Making friends gets harder the older you get. When you're little, you could just walk (or woddle -- depends how stable you are on your feet at that point!) up to someone and tell them that they're wearing the same slippers as you (no joke, that's how I made my first friend at Primary school). The older you get, the harder it is, especially because I spend so much time at home on my own.
I'm naturally quite a shy person. I worry what people think about me, and I find it very difficult to walk into a room full of people that I don't know, and speak to a single person. I've always admired people who can strike up conversation with anybody; my Mum is so good at that! I just go quiet, and listen to what everyone else is saying. Not great when you're trying to make friends.
When I moved to Cornwall, I had to make new friends for the first time in my life. I'd never changed school between the age of 5-18, so I'd always had that stability. When I got here, it wasn't only a new culture, but I knew nobody. Thankfully, because it was University, we were all forced to mingle and work together, so I made a great group of friends, fairly fast.
Fast forward 4 years, and all my amazing university friends and I were graduating; off into the real world. Here was the catch though: I was staying in Cornwall, everyone else was off up to London. I was back at square one; knowing very few people. Tom and I were still a fairly new couple, and thankfully his friends were all lovely, so I quickly became close to them, and I still am. For quite a long time though, I really didn't see many people. I was fine, mind you, because I was working so hard on Atlas.
Now, I don't think I actively go out seeking friends; friendships just happen. Where have I made the majority of my closest friends? The internet. Controversial for some, maybe, but being the shy, quiet person that I am, reaching out to other "Internet Folk" has been the way I've made some of my closest friends throughout the years, and I don't regret that one bit. Another place has been the gym. I'm there so much, I've certainly made plenty of friends just by seeing someone there frequently.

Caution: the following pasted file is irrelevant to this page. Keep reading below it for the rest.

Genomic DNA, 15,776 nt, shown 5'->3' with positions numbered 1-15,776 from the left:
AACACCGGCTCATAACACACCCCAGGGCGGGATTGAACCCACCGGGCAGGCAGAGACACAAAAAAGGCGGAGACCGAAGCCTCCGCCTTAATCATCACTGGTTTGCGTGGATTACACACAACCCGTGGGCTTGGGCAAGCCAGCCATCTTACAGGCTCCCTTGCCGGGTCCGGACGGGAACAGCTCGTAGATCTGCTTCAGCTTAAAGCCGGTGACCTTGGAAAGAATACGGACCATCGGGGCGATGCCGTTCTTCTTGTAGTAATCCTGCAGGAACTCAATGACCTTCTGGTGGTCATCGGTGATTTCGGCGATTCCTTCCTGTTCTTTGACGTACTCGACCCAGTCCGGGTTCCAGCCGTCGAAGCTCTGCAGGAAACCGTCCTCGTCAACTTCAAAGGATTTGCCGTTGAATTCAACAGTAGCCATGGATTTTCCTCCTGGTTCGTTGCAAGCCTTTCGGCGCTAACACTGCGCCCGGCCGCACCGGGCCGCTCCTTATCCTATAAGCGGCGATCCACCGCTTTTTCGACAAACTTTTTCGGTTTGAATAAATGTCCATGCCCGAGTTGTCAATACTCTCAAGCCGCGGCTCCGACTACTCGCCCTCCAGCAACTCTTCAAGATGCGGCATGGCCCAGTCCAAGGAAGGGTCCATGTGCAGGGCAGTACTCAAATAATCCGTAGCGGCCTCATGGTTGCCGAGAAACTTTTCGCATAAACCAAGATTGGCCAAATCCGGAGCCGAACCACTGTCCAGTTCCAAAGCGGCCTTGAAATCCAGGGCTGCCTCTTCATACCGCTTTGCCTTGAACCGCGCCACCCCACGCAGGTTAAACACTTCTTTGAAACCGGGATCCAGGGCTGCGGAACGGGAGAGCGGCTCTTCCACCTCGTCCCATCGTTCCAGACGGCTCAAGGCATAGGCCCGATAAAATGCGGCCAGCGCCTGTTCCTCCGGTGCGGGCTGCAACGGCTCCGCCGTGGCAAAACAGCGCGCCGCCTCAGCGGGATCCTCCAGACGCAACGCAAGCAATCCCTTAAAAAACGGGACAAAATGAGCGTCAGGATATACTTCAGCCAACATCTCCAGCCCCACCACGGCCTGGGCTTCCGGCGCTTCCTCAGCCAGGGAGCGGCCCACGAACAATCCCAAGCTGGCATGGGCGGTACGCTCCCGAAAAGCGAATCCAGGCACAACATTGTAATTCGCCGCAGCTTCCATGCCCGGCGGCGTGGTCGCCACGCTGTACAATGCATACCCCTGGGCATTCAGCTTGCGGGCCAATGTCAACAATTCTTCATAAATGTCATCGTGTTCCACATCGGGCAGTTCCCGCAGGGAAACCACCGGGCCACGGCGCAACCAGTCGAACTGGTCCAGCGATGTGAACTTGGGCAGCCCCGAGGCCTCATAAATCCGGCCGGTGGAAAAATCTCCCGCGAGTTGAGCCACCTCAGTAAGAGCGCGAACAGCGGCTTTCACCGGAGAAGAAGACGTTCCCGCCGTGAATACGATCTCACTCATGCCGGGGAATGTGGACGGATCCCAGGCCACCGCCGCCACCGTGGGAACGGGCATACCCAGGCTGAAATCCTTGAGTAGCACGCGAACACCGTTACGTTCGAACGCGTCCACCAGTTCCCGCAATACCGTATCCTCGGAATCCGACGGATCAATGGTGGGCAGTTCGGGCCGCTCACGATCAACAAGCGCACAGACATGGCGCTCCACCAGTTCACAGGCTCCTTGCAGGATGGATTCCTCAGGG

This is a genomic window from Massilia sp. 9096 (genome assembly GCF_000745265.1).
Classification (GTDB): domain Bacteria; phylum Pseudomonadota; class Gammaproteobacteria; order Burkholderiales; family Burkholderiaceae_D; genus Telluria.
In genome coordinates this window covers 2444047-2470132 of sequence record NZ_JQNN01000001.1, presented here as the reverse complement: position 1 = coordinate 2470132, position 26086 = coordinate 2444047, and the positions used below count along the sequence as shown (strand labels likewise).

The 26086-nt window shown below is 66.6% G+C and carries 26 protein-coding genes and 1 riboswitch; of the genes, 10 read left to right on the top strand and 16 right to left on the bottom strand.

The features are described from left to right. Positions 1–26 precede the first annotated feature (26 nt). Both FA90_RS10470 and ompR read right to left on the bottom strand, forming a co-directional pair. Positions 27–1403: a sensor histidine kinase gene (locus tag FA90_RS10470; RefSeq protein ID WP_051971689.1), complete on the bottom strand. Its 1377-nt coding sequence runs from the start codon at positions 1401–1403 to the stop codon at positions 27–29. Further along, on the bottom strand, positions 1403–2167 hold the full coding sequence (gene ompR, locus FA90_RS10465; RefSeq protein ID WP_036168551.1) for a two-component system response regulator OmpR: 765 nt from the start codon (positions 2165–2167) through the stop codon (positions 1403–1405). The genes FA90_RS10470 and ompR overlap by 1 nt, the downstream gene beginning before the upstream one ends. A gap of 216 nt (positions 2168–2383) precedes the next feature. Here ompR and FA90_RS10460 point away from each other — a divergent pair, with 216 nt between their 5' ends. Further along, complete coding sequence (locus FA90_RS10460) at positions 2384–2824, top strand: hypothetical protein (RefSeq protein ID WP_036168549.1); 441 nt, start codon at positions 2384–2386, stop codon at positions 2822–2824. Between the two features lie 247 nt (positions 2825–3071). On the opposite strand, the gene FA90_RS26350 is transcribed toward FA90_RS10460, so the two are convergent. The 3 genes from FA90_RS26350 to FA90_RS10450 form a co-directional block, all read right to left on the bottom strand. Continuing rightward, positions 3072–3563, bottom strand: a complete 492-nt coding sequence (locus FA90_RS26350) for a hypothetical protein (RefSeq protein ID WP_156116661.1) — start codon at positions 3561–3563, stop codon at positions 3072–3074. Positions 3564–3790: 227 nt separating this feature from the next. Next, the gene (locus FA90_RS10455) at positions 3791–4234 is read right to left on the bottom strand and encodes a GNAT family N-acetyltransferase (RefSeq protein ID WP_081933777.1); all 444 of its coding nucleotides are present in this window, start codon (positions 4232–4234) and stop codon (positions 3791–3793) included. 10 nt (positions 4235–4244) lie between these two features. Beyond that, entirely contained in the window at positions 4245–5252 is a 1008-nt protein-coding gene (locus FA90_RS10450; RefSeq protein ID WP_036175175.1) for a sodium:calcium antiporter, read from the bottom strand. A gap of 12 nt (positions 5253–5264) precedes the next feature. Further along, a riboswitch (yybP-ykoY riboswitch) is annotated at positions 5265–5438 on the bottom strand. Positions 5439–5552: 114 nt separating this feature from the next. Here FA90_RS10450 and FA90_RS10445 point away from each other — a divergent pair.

"But how on earth do you go about becoming friends with someone on the internet?" I hear you say. Well, it might sound silly, but just talk to them. Some people might say its cowardly to try to only make friends behind a computer screen, but most of the time, I've initially begun speaking to someone via Facebook, Twitter, Instagram or their blog, and fairly quickly we're meeting up IRL (in real life) for a chat over a cup of tea. It's so much easier to work up the courage to start a conversation over the internet, because they're not seeing you go bright red or awkward!
Another way that I found making friends was the gym. Now, this isn't for everyone as I know that not everybody wants to be in a gym, and that's totally fine! But essentially what I'm getting at is: put yourself in some kind of social situation. It might be going to a local pottery class, or joining a book club. Why is that a good idea? Because the people there will most probably be into pottery/books, just like you, so you'll immediately have something to talk about. I find it easy to bond with people via the internet or the gym, because I'm really passionate about the internet-ing I do.
It's so important to have friends around you. I'm a firm believer that it's not necessary to have lots of friends; just a few really good ones is all you'll ever need.